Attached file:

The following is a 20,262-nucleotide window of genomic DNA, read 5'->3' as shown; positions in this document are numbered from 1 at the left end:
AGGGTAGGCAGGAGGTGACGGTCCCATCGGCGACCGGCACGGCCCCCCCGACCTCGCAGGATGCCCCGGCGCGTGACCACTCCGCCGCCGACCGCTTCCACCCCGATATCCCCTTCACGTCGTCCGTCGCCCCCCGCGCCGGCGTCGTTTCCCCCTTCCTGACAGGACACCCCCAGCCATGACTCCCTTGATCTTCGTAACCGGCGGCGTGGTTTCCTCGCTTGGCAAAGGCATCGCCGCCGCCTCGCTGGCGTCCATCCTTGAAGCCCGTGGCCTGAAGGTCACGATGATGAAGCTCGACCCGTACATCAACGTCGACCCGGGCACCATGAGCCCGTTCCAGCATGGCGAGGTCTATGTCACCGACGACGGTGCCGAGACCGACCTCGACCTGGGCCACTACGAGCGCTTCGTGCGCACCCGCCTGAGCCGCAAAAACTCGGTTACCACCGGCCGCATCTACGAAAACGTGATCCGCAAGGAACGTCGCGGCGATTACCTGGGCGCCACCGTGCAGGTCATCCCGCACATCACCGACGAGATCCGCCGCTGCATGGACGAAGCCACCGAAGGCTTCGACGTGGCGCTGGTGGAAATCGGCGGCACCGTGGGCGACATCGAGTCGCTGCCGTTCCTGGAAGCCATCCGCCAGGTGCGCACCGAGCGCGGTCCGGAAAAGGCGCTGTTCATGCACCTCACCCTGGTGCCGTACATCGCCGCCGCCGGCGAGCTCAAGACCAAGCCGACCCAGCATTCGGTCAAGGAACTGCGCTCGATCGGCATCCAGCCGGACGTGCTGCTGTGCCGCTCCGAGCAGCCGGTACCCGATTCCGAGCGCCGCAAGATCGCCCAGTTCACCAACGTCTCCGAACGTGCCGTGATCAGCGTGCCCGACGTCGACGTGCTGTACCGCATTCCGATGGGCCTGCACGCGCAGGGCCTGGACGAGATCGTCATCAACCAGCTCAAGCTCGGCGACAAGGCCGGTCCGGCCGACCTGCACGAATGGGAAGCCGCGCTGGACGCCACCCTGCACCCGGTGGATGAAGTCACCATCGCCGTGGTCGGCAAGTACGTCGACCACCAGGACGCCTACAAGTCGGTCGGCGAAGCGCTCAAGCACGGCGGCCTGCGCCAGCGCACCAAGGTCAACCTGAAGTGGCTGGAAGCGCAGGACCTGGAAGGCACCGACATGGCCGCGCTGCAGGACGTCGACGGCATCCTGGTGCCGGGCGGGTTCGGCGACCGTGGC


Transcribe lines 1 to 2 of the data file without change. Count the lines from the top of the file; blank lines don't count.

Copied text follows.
The following is a 20,262-nucleotide window of genomic DNA, read 5'->3' as shown; positions in this document are numbered from 1 at the left end:
AGGGTAGGCAGGAGGTGACGGTCCCATCGGCGACCGGCACGGCCCCCCCGACCTCGCAGGATGCCCCGGCGCGTGACCACTCCGCCGCCGACCGCTTCCACCCCGATATCCCCTTCACGTCGTCCGTCGCCCCCCGCGCCGGCGTCGTTTCCCCCTTCCTGACAGGACACCCCCAGCCATGACTCCCTTGATCTTCGTAACCGGCGGCGTGGTTTCCTCGCTTGGCAAAGGCATCGCCGCCGCCTCGCTGGCGTCCATCCTTGAAGCCCGTGGCCTGAAGGTCACGATGATGAAGCTCGACCCGTACATCAACGTCGACCCGGGCACCATGAGCCCGTTCCAGCATGGCGAGGTCTATGTCACCGACGACGGTGCCGAGACCGACCTCGACCTGGGCCACTACGAGCGCTTCGTGCGCACCCGCCTGAGCCGCAAAAACTCGGTTACCACCGGCCGCATCTACGAAAACGTGATCCGCAAGGAACGTCGCGGCGATTACCTGGGCGCCACCGTGCAGGTCATCCCGCACATCACCGACGAGATCCGCCGCTGCATGGACGAAGCCACCGAAGGCTTCGACGTGGCGCTGGTGGAAATCGGCGGCACCGTGGGCGACATCGAGTCGCTGCCGTTCCTGGAAGCCATCCGCCAGGTGCGCACCGAGCGCGGTCCGGAAAAGGCGCTGTTCATGCACCTCACCCTGGTGCCGTACATCGCCGCCGCCGGCGAGCTCAAGACCAAGCCGACCCAGCATTCGGTCAAGGAACTGCGCTCGATCGGCATCCAGCCGGACGTGCTGCTGTGCCGCTCCGAGCAGCCGGTACCCGATTCCGAGCGCCGCAAGATCGCCCAGTTCACCAACGTCTCCGAACGTGCCGTGATCAGCGTGCCCGACGTCGACGTGCTGTACCGCATTCCGATGGGCCTGCACGCGCAGGGCCTGGACGAGATCGTCATCAACCAGCTCAAGCTCGGCGACAAGGCCGGTCCGGCCGACCTGCACGAATGGGAAGCCGCGCTGGACGCCACCCTGCACCCGGTGGATGAAGTCACCATCGCCGTGGTCGGCAAGTACGTCGACCACCAGGACGCCTACAAGTCGGTCGGCGAAGCGCTCAAGCACGGCGGCCTGCGCCAGCGCACCAAGGTCAACCTGAAGTGGCTGGAAGCGCAGGACCTGGAAGGCACCGACATGGCCGCGCTGCAGGACGTCGACGGCATCCTGGTGCCGGGCGGGTTCGGCGACCGTGGC